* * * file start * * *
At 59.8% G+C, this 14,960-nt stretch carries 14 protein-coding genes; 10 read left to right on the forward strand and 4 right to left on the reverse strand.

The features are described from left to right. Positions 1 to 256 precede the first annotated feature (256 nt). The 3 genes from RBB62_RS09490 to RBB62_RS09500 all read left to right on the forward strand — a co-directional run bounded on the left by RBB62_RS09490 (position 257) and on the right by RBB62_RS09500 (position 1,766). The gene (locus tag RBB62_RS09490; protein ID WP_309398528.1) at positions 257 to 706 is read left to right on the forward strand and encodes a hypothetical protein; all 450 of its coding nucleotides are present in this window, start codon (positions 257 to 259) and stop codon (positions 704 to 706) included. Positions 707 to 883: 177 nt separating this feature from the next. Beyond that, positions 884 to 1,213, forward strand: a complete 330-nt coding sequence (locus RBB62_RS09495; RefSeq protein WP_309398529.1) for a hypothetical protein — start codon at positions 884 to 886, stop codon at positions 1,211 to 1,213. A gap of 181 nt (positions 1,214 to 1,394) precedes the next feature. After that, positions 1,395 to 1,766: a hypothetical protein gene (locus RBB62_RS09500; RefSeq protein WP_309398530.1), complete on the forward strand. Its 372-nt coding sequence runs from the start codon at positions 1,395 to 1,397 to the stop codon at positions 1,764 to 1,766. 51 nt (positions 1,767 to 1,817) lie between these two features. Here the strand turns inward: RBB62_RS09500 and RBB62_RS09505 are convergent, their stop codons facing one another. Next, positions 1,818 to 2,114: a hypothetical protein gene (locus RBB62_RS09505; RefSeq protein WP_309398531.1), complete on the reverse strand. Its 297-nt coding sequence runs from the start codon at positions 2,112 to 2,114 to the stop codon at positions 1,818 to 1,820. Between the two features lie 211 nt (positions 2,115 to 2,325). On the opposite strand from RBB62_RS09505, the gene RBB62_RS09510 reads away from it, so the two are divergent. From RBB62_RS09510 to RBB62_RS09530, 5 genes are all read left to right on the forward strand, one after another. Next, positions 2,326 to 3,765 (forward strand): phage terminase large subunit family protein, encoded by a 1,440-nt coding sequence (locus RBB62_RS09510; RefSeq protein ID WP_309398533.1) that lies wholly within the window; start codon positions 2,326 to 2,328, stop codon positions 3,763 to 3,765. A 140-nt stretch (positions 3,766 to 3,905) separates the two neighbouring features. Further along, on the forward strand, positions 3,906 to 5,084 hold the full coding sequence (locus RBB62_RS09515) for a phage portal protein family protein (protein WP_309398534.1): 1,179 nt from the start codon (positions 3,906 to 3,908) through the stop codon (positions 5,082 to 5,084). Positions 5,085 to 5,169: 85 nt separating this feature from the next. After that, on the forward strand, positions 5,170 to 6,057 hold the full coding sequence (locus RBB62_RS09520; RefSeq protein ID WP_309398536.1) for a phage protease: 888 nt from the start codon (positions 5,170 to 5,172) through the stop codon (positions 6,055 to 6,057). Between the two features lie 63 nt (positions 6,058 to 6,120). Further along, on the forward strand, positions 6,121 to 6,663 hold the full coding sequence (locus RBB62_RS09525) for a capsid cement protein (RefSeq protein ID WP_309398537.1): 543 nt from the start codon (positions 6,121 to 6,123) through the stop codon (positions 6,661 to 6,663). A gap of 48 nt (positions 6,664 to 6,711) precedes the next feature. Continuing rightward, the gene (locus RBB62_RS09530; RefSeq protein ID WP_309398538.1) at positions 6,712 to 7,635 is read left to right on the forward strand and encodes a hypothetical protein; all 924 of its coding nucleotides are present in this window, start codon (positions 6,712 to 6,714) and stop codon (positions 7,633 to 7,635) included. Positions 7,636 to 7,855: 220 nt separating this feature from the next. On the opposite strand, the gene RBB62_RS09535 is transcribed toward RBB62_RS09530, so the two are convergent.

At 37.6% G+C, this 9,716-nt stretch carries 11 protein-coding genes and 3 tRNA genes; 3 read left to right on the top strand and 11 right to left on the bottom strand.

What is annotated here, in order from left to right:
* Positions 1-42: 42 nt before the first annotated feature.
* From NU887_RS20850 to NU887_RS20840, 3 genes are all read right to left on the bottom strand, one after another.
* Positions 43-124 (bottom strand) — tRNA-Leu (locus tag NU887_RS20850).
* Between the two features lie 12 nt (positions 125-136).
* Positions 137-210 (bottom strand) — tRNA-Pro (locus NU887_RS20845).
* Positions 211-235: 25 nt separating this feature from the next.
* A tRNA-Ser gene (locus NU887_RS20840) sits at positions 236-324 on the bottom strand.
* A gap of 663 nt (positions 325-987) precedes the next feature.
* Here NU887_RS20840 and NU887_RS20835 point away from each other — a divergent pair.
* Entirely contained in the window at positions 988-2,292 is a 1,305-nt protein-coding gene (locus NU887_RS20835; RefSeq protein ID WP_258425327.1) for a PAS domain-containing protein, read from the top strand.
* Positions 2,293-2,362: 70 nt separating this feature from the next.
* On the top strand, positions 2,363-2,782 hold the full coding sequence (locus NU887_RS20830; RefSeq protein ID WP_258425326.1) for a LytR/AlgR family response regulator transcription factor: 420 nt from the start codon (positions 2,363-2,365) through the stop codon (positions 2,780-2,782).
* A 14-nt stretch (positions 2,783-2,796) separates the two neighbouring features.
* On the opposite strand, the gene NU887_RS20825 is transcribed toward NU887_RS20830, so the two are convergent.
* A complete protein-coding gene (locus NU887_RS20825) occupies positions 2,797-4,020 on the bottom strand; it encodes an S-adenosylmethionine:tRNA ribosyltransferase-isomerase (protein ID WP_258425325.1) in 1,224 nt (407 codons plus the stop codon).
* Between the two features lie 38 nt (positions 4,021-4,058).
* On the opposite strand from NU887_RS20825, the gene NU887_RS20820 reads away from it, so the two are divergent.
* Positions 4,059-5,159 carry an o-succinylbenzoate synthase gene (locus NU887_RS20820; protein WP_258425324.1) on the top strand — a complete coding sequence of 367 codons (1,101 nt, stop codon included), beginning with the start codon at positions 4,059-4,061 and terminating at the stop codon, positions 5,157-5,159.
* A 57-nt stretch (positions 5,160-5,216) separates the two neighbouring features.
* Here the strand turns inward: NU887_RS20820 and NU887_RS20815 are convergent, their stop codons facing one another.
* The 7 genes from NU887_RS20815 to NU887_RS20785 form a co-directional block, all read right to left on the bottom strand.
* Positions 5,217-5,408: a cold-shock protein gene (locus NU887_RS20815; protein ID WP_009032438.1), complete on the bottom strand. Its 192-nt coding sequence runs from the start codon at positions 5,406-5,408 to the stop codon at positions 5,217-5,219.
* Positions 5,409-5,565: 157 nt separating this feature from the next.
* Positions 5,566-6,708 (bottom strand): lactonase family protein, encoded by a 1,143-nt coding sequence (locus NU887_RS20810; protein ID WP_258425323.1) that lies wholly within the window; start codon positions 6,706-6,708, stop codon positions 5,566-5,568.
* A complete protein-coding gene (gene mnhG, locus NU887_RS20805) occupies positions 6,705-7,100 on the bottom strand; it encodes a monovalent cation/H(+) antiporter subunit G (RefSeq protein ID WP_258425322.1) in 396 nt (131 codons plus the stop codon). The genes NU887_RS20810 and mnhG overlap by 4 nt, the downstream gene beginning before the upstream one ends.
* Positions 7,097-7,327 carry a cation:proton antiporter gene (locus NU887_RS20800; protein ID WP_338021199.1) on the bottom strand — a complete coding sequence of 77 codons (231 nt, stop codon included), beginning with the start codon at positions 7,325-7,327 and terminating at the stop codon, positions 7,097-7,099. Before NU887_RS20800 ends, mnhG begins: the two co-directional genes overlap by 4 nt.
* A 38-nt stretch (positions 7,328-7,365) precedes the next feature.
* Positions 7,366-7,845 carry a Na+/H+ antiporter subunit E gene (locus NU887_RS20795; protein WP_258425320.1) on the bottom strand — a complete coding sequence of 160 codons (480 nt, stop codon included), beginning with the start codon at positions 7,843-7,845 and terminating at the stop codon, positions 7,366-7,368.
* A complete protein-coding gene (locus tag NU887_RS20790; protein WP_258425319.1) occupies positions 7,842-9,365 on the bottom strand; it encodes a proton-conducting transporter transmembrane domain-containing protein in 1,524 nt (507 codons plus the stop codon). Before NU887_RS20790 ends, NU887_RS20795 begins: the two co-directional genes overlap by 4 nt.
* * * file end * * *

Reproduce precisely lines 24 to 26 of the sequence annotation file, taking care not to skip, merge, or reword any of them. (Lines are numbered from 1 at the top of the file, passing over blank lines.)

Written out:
* Here the strand turns inward: NU887_RS20820 and NU887_RS20815 are convergent, their stop codons facing one another.
* The 7 genes from NU887_RS20815 to NU887_RS20785 form a co-directional block, all read right to left on the bottom strand.
* Positions 5,217-5,408: a cold-shock protein gene (locus NU887_RS20815; protein ID WP_009032438.1), complete on the bottom strand. Its 192-nt coding sequence runs from the start codon at positions 5,406-5,408 to the stop codon at positions 5,217-5,219.